A Ground War
CONGRESS'S debate on the use of force in the Persian Gulf was an exemplary moment for participatory democracy in America. Its outcome helped create the support necessary for the troops now fighting bravely on Gulf sands. But deliberation about the war - its conduct, its aftermath, and its meaning - did not end in Congress; it persists, as does the war itself. So far, war in the Gulf has been waged mainly in the air. As a result, the war is still somewhat abstract and relatively painless for most Americans. Few coalition lives have been lost. Americans are going about their daily affairs, preparing for Valentine's Day, while halfway across the world 50,000 air sorties have unloaded on Iraq and Kuwait a near-Armageddon of firepower.
The White House hopes the air war can so immobilize Iraq that it won't be necessary to fight the bloody ground engagement Saddam Hussein wants. The US hopes for a limited war - an air war with a ground-force mop up.
A major ground war could change matters substantially. Public questions that have so far been contained by numbing air strikes may be reopened. Americans would have to come to terms with the deeper issues regarding the cost and the nature of the Gulf war. How many lives is the liberation of Kuwait worth?
The cacophony of experts examining tactical Gulf issues has masked Saddam's own question: Can the US take 10,000 losses in a single battle?
These issues bear on the trip Gen. Colin Powell and Defense Secretary Cheney are taking to Saudi Arabia this week. They'll confer with Gen. Norman Schwarzkopf, who has stated many times his determination to keep American casualties to a minimum. Current strategy is aimed at assuring that Saddam's question won't come up.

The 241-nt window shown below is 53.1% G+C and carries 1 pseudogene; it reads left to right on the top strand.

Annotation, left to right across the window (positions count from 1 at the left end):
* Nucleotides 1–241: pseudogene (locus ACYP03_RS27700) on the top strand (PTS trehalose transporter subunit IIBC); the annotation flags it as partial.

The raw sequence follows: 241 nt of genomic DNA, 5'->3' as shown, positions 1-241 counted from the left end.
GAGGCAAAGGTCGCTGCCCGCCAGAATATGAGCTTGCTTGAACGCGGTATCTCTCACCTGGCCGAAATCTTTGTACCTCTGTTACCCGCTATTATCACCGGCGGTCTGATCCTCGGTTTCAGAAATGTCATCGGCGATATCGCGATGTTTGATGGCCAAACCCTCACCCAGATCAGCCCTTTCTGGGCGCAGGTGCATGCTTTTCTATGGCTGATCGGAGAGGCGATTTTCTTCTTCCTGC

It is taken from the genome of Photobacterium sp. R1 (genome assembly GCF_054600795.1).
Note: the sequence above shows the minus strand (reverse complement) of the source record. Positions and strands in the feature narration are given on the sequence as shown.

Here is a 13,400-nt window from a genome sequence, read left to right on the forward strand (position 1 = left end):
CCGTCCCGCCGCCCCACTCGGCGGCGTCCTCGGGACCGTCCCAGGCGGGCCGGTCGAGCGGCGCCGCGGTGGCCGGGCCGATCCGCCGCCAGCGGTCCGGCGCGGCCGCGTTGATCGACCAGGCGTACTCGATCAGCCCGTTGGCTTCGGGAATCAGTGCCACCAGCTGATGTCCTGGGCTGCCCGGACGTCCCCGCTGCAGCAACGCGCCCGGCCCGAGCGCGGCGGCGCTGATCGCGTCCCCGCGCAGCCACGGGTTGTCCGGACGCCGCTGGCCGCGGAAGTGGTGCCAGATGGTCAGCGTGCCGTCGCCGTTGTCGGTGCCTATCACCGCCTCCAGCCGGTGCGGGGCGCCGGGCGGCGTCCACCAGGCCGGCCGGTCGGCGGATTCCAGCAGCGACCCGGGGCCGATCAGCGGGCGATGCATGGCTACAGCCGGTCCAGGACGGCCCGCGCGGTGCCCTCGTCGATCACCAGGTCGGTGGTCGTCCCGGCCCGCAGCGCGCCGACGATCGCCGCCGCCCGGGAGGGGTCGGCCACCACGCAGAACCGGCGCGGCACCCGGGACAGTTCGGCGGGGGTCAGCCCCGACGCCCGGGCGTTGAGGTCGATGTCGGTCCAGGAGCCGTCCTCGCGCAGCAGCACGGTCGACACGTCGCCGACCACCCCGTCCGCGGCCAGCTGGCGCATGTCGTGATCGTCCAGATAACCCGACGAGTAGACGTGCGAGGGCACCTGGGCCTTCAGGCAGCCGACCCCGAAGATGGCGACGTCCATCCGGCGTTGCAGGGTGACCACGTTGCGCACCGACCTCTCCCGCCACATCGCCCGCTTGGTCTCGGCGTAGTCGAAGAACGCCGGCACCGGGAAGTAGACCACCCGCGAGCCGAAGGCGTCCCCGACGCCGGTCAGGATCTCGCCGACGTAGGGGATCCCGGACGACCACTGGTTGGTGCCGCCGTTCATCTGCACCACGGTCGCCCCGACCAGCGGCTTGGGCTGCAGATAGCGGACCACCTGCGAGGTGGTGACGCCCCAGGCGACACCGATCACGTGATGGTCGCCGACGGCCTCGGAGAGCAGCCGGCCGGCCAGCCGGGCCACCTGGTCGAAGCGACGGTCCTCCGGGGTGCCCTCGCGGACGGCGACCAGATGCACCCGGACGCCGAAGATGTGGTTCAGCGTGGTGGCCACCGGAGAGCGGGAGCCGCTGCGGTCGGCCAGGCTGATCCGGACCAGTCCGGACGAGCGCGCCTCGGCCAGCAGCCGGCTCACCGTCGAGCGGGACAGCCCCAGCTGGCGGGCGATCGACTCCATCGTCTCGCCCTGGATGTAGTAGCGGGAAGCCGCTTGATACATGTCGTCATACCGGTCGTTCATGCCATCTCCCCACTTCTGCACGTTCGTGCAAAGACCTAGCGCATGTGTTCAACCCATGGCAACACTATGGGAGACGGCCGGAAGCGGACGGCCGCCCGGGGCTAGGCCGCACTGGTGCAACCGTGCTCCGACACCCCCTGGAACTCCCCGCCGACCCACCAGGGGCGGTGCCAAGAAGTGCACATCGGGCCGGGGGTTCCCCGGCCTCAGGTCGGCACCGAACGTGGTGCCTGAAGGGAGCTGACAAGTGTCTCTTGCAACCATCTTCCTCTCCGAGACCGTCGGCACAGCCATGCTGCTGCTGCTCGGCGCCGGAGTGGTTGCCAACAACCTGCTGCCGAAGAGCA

But ``body bags'' - a term politicized in the Vietnam - are in the ground war lexicon. They mean war is no longer an abstraction. A specific sacrifice is being made by fellow men and women, and this sacrifice must be made for something held sacred. The human cost on both sides of the conflict should be considered.
Has the talk of a ``new world order,'' and of the clear need to resist aggression, made the case for moving to the next stage in the war? Americans are at bottom a religious people. They have bled to free slaves and stop Nazis. They need a high ideal.
Yet shifts in the Gulf crisis have kept everyone off balance. First the troops were in Saudi Arabia for defensive reasons, then for offensive. In December, peace looked possible; then it didn't. The war itself shifts: One day it appears quickly winnable, another day it looks like an ugly slog. Some now feel Saddam's troops are shell-shocked and demoralized and won't stand an assault. Others say the bombing hasn't had much effect on his elite Republican Guard.
The Islamic holy month of Ramadan, economic factors, impending hot weather and sandstorms, and air supremacy are circumstances pushing for a ground war. Yet circumstances alone shouldn't dictate. Perhaps there is wisdom in continuing the air war - cutting off Iraqi troop resupply - along with sanctions.
The signals from Washington in the next days are key. A shift to a ground war may be the most important decision Mr. Bush makes in his presidency. Even Republican leaders voice concern. The ground war touches coalition troops, Iraqi troops, Arab sentiments, and opinion at home.
In order to fulfill US responsibilities in the Gulf, during and after the war, more thinking and praying about what a ground war will mean must be done. As Abraham Lincoln told Baltimore Presbyterians in 1863: ``Amid the greatest difficulties of my Administration, when I could not see any other resort, I would place my whole reliance on God....''